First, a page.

In response to questions from a judge, Donavan L. Gibson sounded brusk, almost annoyed, as he confirmed that he understood his rights.
The 35-year-old murder suspect made his first appearance in Spokane County District Court on Monday afternoon, speaking to Judge Eric Dooyema by video feed from a room in the nearby jail.
Wearing all yellow, Gibson clasped his hands on the table in front of him, unable to see the anguished relatives who sat in the back of the courtroom, flanked by TV news cameras.
“I suppose, yes,” he said at one point.
Gibson turned himself in last Wednesday morning after police issued a bulletin asking for the public’s help in finding him. Police say he barged into a home in northeast Spokane the previous night and shot two people, including his estranged wife.
Sasha Ross Gibson and Devan Bouge were each shot twice in the back of the head, according to charging documents. Ross Gibson survived and even managed to speak with responding police officers, but Bouge, 24, died of his injuries. Officers found his body in the kitchen of the home at 1718 N. Stone St.
During Monday’s hearing, a prosecutor argued to keep Donavan Gibson’s bonds set at $1 million. That’s $500,000 each for charges of first-degree murder and first-degree attempted murder.
The prosecutor said Gibson’s limited ties to the community make him a flight risk. Gibson has lived in the area for only three years, has lived at his current address in Cheney for only three months, and previously lived in Wyoming and Tennessee, said a prosecutor, with his employment listed as “zero to six months.”
Gibson’s attorney, Robert Sargent, argued to reduce the bond amount, saying Gibson has no prior criminal record and would not flee given the chance.
“He had an opportunity to run,” Sargent said. “He didn’t. He turned himself in.”
Sargent also requested that Gibson undergo a psychiatric evaluation. Before going to jail, he said, Gibson had been in counseling and taking medications for bipolar disorder, post-traumatic stress disorder, anxiety and trouble sleeping.
“He indicates that, just recently, all that stuff, medicine, has not been working – has caused him to have blackouts,” Sargent said. “In fact, he blacked out and woke up at a rest stop.”
Judge Dooyema said he had reviewed the charging documents in the case and ruled to maintain Gibson’s $1 million bond.
The records say Ross Gibson was yelling, crying and having difficulty breathing when she called 911 at about 10 p.m. to report that Gibson was trying to break into her house and was known to carry guns. Officers forced their way into the house and found the two victims, as well as four 9 mm bullet casings.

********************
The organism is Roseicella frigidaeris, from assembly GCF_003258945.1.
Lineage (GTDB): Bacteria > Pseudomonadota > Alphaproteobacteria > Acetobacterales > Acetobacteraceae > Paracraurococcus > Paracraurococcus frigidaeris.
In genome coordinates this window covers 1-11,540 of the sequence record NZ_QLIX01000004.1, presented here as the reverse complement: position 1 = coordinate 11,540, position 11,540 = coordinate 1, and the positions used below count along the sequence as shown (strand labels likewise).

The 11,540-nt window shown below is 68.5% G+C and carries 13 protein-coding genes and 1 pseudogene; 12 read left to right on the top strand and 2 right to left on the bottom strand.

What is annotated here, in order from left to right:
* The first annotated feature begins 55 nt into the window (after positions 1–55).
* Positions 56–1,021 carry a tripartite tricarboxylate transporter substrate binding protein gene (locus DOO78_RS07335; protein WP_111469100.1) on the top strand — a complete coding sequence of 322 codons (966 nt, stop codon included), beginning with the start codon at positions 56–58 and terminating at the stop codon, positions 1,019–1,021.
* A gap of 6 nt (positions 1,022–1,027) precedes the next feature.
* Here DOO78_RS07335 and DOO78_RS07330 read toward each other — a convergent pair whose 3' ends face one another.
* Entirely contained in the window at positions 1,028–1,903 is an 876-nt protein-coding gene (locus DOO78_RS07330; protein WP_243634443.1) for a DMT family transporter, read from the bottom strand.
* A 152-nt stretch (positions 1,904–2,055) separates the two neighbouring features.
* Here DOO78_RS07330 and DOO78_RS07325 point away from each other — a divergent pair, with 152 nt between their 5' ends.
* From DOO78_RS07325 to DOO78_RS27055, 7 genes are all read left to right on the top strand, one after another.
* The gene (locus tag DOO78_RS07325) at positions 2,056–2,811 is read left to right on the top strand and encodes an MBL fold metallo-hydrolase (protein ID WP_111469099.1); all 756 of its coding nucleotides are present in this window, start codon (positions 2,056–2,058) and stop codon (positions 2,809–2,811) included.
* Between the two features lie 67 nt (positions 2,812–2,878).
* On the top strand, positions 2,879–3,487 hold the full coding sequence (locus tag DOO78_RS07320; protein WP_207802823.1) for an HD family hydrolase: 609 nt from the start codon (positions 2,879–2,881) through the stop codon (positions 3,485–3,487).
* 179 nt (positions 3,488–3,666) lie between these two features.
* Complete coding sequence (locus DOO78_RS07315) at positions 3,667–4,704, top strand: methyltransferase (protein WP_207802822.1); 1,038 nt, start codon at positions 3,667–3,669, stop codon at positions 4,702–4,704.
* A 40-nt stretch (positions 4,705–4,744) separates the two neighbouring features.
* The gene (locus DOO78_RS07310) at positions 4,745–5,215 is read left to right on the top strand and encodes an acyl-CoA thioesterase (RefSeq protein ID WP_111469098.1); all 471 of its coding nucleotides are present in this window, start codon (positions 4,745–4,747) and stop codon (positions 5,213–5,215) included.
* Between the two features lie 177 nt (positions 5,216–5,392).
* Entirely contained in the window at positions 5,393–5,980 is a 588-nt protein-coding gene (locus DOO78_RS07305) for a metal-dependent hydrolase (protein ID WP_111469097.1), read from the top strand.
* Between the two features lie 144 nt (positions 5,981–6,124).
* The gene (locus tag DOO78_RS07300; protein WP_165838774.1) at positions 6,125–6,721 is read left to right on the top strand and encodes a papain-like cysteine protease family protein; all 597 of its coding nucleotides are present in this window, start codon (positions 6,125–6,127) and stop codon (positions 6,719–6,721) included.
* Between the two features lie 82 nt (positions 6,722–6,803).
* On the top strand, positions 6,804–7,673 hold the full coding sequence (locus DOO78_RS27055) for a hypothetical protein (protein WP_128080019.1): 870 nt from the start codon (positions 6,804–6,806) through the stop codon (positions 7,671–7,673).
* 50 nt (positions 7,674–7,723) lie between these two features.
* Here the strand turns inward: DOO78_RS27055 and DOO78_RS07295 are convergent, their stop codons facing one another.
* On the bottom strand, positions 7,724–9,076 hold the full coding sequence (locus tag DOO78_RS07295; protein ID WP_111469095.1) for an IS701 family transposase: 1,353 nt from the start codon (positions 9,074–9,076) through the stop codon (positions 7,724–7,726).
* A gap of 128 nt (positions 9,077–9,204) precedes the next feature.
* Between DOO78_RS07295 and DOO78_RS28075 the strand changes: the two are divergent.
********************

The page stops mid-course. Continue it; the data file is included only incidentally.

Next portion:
Despite her injuries, Ross Gibson managed to tell one officer that she had been in an argument with Gibson earlier that evening, and he had threatened to kill himself. She said she had retreated into a bedroom when he arrived, wielding a pistol, and the next thing she remembered was officers arriving at the scene. She also gave a description of Gibson: bald, heavyset, with a beard and a teal Subaru Legacy.
The court documents allege Gibson confessed to the crimes in messages to his mother and a cousin. He spoke to a detective by phone before turning himself in and giving up his Glock 9 mm handgun. Another detective found the user manual for the gun while searching Gibson’s apartment in Cheney.
Relatives of Bouge have set up a GoFundMe.com campaign to raise money for his funeral and help cover Ross Gibson’s medical expenses. The page states that his family also wants to help Ross Gibson’s parents travel from Michigan to be with her in Spokane.
KXLY reported that Bouge and Ross Gibson were a romantic couple, and that he was the father of two children, ages 3 and 5.
Ross Gibson worked at Gonzaga University as a program manager for social justice education and outreach. In an update on the GoFundMe page, Bouge’s aunt wrote that Ross Gibson was recovering and was transferred from the intensive care unit on Sunday morning.
To honor Bouge, who was a video game enthusiast, a group of fellow gamers reunited for an eight-hour session playing the game “Halo: Reach.”
“Memories and stories were shared … it was so special,” his aunt wrote.
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